Rights group slams Kanye West for Kazakhstan gig

Agence France-Presse
West was reportedly paid $3 million to perform as the surprise celebrity guest at the wedding of the Kazakh president's grandson

In this file photo, US rapper Kanye West performs at the Big Day Out music festival on the Gold Coast, Australia, 22 January 2012. EPA/Bradley Kanaris

NEW YORK CITY, USA – A rights group has hit out at hip-hop superstar Kanye West for performing at the lavish wedding party of the Kazakh president’s grandson, calling the country a “human rights wasteland.”

Thor Halvorssen of the New York-based Human Rights Foundation said President Nursultan Nazarbayev’s “regime crushes freedom of speech and association.”

“Someone like Kanye, who makes a living expressing his views, would find himself in a prison under Nazarbayev’s rule.

“This particular dictator’s ruthless behavior includes kidnapping the families of dissidents to his rule and abusing judicial systems across the world in persecuting his opponents.”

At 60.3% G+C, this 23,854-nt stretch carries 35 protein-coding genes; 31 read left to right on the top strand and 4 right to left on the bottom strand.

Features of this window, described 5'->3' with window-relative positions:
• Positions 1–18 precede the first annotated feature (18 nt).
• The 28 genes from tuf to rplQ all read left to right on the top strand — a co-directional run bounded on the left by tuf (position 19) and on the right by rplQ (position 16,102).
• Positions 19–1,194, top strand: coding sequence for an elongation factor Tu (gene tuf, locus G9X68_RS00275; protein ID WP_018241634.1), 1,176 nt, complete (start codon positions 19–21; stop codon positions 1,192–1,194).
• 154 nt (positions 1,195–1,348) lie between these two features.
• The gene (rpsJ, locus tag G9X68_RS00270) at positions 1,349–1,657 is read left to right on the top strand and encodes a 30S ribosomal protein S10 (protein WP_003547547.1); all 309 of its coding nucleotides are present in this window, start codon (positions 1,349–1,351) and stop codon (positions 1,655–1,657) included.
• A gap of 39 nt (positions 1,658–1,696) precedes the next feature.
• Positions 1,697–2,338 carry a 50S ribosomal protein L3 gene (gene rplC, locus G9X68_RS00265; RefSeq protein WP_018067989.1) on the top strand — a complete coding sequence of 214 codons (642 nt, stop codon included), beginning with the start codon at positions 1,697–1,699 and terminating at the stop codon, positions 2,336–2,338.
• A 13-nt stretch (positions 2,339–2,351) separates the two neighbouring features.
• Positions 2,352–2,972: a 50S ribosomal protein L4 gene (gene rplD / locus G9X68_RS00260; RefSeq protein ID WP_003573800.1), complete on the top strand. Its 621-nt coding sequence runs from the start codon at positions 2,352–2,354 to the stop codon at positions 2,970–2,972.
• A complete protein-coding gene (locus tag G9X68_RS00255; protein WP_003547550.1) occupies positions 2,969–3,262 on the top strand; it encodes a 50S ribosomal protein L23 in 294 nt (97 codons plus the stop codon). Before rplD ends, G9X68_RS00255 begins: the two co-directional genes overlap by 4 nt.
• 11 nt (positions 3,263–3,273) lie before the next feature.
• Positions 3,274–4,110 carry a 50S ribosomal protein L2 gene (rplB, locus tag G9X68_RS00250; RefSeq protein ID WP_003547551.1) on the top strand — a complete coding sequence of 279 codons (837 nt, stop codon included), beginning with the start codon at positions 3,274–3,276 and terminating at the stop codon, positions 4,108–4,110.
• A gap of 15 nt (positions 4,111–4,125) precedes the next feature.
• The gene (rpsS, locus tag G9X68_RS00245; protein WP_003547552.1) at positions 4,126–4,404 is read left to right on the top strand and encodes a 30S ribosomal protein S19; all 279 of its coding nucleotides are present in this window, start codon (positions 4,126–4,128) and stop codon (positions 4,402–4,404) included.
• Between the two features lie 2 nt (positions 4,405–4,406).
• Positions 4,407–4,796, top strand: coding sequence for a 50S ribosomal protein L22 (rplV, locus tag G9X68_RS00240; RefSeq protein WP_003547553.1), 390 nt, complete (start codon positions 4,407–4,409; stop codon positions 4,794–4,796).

West was reportedly paid $3 million to perform as the surprise celebrity guest at the wedding in Almaty over the weekend and his performance was pictured by guests on Twitter and Instagram.

The rights group said Sting had refused to perform at a private concert in Kazakhstan in 2011 over the repression of workers.

“The millions of dollars paid to Kanye came from the loot stolen from the Kazakhstan treasury. Kanye has entertained a brutal killer and his entourage,” said Garry Kasparov, the former world champion chess player who is now chairman of the Human Rights Foundation (HRF).

Nazarbayev has been repeatedly criticized by rights groups for his authoritarian rule and for squeezing dissent in the Central Asian state.

Such appearances by celebrities in autocratic Central Asia have backfired for stars in the past.

US pop diva Jennifer Lopez was vehemently criticized for appearing at a birthday party for Turkmenistan’s strongman President Gurbanguly Berdymukhamedov this year.

“Will he (West) follow J.Lo’s lead and simply remain hypocritically oblivious to the plight of the world’s most oppressed people? It’s up to the public to hold them accountable,” said the HRF. – Rappler.com

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